|George Floyd protests in Minnesota|
|Part of Black Lives Matter movement|
and George Floyd protests
Protesters march in downtown Minneapolis on May 28, 2020, three days after Floyd's death.
|Date||May 26, 2020 – Present (1 month, 2 weeks and 6 days)|
|Methods||Protests, demonstrations, civil disobedience, civil resistance|
This is a list of George Floyd protests in Minnesota. The protests began as local protests in Minneapolis–Saint Paul the day after George Floyd was killed during an arrest in Minneapolis on May 25, 2020, before reaching other locations in the U.S. state of Minnesota, the United States, and internationally. The events are ongoing.
On June 2, hundreds of protesters rallied for police accountability at the Freeborn County Courthouse and then marched around town despite severely hot weather. Director of Public Safety JD Carlson told protesters that he did not support Chauvin's actions against Floyd in Minneapolis, and offered an open door between the community and the police department. Freeborn County Sheriff Kurt Freitag expressed concern for the protesters, and recommended that they come prepared with water and sun protection if protesting in summer.
On May 31, protesters rallied at Bandshell Community Park and marched to the law enforcement center before returning to the park and disbanding.
On May 30, between 300 and 500 protesters marched from Paul Bunyan Park to the Bemidji Police Department; the demonstration was peaceful until some protesters attacked a D.A.R.E. truck, which then backed into a crowd of demonstrators and mildly injured an event volunteer. After the protest, mayor Rita Albrecht signed a declaration of a curfew between 8:00 p.m. and 6:00 a.m.
On May 28, around 100 protesters blocked traffic at a busy intersection to protest the death of George Floyd. On May 30, several hundred protesters temporarily blocked portions of Interstate 35. Several highways closed, including Interstate 35, Interstate 394, Interstate 94 and Highway 55. A curfew from 10 p.m. CDT through 6 p.m. CDT Sunday morning was imposed by Duluth city leaders.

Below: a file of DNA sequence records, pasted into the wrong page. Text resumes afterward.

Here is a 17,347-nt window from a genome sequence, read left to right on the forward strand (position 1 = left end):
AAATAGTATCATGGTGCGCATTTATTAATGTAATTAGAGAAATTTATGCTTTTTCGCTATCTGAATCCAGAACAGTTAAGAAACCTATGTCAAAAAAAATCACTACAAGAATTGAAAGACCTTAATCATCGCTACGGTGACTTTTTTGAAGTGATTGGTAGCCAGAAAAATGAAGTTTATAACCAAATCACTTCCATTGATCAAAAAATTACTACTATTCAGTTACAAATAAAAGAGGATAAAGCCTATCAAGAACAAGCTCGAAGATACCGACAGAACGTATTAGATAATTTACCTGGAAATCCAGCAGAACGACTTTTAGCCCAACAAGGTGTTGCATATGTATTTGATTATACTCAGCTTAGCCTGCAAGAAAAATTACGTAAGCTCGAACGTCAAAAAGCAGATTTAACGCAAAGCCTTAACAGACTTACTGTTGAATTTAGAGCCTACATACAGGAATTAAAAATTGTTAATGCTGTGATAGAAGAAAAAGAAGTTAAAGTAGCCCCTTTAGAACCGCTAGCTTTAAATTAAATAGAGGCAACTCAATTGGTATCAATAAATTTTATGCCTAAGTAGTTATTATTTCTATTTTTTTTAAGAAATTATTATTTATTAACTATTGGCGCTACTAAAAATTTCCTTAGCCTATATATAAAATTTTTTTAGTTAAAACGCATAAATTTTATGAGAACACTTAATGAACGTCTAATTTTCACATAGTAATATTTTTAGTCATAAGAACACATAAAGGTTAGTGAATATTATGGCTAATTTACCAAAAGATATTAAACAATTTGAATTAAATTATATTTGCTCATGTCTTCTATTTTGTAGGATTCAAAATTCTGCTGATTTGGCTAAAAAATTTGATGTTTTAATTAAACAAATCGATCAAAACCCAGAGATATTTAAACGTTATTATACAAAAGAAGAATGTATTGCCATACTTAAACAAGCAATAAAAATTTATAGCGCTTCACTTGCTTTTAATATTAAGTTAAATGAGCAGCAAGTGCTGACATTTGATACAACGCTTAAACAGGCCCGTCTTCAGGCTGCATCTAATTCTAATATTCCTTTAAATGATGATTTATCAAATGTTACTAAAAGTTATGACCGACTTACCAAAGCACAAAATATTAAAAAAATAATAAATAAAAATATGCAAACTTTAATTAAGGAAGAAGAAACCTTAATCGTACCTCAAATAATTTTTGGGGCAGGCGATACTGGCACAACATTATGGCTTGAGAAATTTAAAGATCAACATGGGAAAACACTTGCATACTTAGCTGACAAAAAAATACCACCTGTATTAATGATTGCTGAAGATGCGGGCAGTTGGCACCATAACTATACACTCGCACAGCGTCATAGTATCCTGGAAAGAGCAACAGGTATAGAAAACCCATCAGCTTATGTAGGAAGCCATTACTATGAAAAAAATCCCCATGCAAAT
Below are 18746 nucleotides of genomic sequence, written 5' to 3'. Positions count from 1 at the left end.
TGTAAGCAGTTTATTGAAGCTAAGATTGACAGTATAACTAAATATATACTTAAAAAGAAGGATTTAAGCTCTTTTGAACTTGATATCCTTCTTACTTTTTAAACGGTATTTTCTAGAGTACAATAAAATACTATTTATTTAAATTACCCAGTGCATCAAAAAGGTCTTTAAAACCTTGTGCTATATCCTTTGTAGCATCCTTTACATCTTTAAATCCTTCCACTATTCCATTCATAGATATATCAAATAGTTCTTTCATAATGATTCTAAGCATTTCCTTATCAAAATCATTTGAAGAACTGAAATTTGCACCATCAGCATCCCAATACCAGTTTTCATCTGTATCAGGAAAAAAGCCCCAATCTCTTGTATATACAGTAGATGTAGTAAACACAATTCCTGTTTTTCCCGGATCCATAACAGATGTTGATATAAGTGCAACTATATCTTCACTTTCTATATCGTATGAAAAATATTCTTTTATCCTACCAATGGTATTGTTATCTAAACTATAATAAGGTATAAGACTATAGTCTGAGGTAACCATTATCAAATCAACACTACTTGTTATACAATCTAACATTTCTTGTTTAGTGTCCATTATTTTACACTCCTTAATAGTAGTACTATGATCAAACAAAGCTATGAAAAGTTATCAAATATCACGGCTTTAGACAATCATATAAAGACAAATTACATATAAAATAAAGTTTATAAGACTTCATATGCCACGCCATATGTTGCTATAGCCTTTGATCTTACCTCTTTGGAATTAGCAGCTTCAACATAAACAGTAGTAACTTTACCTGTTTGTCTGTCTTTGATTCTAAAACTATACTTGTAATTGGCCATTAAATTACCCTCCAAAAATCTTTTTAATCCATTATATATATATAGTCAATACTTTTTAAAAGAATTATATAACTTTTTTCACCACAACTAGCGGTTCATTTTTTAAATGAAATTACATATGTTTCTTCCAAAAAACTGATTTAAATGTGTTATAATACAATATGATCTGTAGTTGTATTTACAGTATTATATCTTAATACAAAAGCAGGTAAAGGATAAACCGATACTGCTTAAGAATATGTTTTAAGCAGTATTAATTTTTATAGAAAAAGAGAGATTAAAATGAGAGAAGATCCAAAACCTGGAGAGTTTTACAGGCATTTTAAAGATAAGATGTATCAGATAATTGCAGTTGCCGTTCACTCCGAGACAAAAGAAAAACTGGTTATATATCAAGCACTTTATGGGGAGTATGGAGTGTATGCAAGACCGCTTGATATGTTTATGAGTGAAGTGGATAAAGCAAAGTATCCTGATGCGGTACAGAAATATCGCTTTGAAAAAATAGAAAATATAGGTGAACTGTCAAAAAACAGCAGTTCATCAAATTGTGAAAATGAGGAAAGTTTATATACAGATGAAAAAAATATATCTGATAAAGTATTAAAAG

On May 31, more than 1,000 protesters marched on I-35. Eight properties were damaged including an expletive written on the ground below the Clayton Jackson McGhie Memorial for historical lynching victims.
On June 6, approximately 250 protesters marched down Chapman Street from Central Avenue to Whiteside Park in support of Black Lives Matter. The protest was peaceful with no incidents of violence. Once arriving at the park, most protesters kneeled in silence for 8 minutes 46 seconds.
On May 29, hundreds of protesters marched through downtown Mankato in a peaceful demonstration. The rally began at Veterans Memorial Bridge and went through Washington park and to the Mankato Public Safety Center.
The first George Floyd protests took place in Minneapolis on May 26, the day after his death while under the custody of Minneapolis police officers, and spread to neighboring St. Paul. On May 28, after protests turned violent, Minneapolis Mayor Jacob Frey declared a state of emergency and Minnesota Governor Tim Walz activated the Minnesota National Guard. Demonstrations in Minneapolis–St. Paul are ongoing as protesters seek justice for Floyd and reform of policing, and have inspired protests and political action in Minnesota, the United States, and internationally.
On June 9, Minnesota Governor Tim Walz issued a statewide proclamation declaring eight minutes and 46 seconds of silence at 11:00 a.m. CDT to coincide with the beginning of Floyd's funeral in Houston, Texas. The length of time was how long Minneapolis police officer Derek Chauvin pinned Floyd on the pavement using his knee.
On May 31, over 200 protesters demonstrated along Hoffman Drive to show solidarity with George Floyd. They traveled to the Law Enforcement Center, where they spoke with officers from Owatonna and from neighboring counties. They also held a moment of silence for eight minutes and forty-six seconds to honor Floyd.
On May 29, over 150 protesters marched from Soldiers Field to the Government Center building and back to protest the death of George Floyd. On June 7, protesters marched from Silver Lake to the Olmsted County Government Center.
On May 29, after hundreds of people gathered for a memorial for George Floyd at Lake George Township, a portion of the crowd marched through downtown St. Cloud, stopping at the Stearns County Courthouse to hold a moment of silence for Floyd before turning back to Lake George.
On June 1, a group of about 40 protesters gathered in Ojibway Park to rally against police brutality. Another protest took place on June 4 as protesters marched from Colby Lake to Woodbury City Hall.
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